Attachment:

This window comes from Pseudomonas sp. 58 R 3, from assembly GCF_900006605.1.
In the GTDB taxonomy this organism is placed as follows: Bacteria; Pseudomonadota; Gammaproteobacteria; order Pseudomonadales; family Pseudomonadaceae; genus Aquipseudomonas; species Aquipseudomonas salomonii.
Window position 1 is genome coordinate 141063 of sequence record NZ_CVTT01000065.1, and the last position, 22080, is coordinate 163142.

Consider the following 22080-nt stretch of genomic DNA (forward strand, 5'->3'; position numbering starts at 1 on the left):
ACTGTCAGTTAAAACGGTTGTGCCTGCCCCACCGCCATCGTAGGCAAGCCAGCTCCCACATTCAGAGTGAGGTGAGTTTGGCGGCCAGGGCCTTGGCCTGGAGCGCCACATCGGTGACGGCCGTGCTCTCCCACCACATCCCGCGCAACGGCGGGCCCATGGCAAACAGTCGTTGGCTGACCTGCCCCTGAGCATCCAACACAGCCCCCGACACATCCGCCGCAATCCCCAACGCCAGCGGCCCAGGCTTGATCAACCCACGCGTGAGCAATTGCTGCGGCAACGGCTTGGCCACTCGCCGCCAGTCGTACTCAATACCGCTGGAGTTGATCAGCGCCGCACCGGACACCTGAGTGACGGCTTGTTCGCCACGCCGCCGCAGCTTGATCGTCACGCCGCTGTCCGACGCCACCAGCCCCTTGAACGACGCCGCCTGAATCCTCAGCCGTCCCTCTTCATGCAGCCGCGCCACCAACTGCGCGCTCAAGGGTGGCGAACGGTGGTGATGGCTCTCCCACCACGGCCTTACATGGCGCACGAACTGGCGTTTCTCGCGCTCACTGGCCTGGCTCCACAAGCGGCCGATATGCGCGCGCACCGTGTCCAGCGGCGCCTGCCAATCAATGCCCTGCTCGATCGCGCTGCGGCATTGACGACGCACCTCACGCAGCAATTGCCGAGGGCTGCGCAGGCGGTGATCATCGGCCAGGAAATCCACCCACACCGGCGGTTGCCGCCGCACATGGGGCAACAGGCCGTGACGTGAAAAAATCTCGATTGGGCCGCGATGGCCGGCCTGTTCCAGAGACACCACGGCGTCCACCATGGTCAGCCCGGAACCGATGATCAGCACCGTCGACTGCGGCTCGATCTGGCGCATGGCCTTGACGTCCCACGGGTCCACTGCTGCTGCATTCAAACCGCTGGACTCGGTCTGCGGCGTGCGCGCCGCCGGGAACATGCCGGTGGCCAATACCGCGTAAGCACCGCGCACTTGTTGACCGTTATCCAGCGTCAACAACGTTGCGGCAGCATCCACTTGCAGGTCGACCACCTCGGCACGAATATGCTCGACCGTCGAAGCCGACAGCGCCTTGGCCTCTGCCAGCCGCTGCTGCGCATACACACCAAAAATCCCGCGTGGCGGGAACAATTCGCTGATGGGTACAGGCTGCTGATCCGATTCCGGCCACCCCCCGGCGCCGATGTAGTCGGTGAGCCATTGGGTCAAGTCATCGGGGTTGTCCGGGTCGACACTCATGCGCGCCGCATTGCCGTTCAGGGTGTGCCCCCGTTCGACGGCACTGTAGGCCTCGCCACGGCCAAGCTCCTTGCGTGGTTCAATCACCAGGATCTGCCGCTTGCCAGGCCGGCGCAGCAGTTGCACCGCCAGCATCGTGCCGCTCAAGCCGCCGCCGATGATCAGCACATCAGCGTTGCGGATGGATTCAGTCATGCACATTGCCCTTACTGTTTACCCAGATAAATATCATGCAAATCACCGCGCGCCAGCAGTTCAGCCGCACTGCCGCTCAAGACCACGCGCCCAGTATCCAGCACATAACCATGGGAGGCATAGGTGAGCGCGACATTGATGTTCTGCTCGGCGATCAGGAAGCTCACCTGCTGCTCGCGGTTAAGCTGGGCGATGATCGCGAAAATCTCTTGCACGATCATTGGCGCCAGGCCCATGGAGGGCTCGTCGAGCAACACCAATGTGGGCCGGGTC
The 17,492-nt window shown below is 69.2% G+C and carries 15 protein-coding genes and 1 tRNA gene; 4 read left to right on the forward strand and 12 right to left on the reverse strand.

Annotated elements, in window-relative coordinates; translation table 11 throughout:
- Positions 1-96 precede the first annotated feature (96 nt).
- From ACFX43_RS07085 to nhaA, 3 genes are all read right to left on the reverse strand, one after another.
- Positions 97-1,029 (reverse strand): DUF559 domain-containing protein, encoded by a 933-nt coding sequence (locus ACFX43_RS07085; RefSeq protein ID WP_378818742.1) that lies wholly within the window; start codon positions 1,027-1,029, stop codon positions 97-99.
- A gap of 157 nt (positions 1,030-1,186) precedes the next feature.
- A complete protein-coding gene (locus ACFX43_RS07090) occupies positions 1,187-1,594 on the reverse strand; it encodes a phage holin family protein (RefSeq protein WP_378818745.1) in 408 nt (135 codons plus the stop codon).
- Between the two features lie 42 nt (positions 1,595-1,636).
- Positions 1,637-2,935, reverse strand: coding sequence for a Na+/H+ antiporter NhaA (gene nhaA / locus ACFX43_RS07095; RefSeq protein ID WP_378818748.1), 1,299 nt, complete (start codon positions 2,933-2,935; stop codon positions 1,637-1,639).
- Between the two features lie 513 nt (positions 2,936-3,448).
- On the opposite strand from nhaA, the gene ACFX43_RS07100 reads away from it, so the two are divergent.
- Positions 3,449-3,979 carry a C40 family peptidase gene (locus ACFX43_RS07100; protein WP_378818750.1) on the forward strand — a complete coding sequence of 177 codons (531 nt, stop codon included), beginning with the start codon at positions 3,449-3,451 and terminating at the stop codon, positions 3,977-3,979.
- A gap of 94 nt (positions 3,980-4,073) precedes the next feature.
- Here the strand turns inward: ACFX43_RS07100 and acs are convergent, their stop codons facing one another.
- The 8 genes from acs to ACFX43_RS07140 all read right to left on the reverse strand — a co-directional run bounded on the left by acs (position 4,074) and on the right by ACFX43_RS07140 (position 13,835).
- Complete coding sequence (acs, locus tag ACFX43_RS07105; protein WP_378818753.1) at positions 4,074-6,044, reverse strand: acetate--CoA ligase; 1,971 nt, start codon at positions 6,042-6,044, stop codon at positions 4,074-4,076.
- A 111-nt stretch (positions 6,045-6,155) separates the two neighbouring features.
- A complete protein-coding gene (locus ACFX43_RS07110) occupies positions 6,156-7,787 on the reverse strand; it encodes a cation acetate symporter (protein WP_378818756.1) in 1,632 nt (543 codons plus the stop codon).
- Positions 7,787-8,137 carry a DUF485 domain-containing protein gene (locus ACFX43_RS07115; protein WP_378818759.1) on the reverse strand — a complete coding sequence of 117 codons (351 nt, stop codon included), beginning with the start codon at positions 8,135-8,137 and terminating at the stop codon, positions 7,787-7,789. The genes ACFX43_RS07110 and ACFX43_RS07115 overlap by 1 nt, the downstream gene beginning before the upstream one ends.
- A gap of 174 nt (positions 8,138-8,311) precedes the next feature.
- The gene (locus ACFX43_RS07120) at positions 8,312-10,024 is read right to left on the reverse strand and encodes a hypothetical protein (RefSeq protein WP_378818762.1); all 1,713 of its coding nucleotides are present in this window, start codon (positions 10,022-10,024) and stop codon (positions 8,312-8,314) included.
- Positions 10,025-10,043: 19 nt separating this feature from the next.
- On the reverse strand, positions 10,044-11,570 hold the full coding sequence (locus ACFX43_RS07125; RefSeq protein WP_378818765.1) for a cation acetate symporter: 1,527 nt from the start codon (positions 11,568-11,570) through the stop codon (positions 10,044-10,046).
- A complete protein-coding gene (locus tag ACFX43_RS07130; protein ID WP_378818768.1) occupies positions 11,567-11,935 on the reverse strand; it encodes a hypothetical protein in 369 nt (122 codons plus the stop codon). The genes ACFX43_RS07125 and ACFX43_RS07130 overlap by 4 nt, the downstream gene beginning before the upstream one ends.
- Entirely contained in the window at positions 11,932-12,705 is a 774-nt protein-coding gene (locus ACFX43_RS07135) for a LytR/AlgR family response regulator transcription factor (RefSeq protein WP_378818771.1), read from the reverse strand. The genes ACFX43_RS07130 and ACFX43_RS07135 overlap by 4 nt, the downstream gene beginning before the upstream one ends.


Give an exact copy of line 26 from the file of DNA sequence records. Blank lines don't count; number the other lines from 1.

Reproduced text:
- The gene (locus ACFX43_RS07120) at positions 8,312-10,024 is read right to left on the reverse strand and encodes a hypothetical protein (RefSeq protein WP_378818762.1); all 1,713 of its coding nucleotides are present in this window, start codon (positions 10,022-10,024) and stop codon (positions 8,312-8,314) included.